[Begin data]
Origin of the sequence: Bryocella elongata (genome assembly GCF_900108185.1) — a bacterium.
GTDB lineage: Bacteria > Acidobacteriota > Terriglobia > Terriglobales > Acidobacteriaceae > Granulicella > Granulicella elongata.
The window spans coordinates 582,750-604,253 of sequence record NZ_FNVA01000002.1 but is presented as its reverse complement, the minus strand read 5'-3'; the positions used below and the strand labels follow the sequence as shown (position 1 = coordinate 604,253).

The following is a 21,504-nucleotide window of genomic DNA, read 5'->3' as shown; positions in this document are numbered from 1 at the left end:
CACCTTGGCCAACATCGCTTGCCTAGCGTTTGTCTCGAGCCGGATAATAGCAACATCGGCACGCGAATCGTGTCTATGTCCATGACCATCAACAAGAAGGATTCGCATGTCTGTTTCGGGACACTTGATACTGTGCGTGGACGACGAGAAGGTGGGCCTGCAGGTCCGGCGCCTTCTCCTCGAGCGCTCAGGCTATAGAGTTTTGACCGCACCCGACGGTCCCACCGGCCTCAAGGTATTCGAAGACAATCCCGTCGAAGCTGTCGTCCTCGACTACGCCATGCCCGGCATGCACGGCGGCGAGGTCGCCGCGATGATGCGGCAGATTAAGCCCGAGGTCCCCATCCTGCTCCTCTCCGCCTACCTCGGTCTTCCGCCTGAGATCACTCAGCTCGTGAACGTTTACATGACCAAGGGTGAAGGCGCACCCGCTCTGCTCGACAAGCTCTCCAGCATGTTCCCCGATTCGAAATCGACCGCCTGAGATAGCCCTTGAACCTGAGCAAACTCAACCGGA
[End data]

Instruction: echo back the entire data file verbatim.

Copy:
Origin of the sequence: Bryocella elongata (genome assembly GCF_900108185.1) — a bacterium.
GTDB lineage: Bacteria > Acidobacteriota > Terriglobia > Terriglobales > Acidobacteriaceae > Granulicella > Granulicella elongata.
The window spans coordinates 582,750-604,253 of sequence record NZ_FNVA01000002.1 but is presented as its reverse complement, the minus strand read 5'-3'; the positions used below and the strand labels follow the sequence as shown (position 1 = coordinate 604,253).

The following is a 21,504-nucleotide window of genomic DNA, read 5'->3' as shown; positions in this document are numbered from 1 at the left end:
CACCTTGGCCAACATCGCTTGCCTAGCGTTTGTCTCGAGCCGGATAATAGCAACATCGGCACGCGAATCGTGTCTATGTCCATGACCATCAACAAGAAGGATTCGCATGTCTGTTTCGGGACACTTGATACTGTGCGTGGACGACGAGAAGGTGGGCCTGCAGGTCCGGCGCCTTCTCCTCGAGCGCTCAGGCTATAGAGTTTTGACCGCACCCGACGGTCCCACCGGCCTCAAGGTATTCGAAGACAATCCCGTCGAAGCTGTCGTCCTCGACTACGCCATGCCCGGCATGCACGGCGGCGAGGTCGCCGCGATGATGCGGCAGATTAAGCCCGAGGTCCCCATCCTGCTCCTCTCCGCCTACCTCGGTCTTCCGCCTGAGATCACTCAGCTCGTGAACGTTTACATGACCAAGGGTGAAGGCGCACCCGCTCTGCTCGACAAGCTCTCCAGCATGTTCCCCGATTCGAAATCGACCGCCTGAGATAGCCCTTGAACCTGAGCAAACTCAACCGGA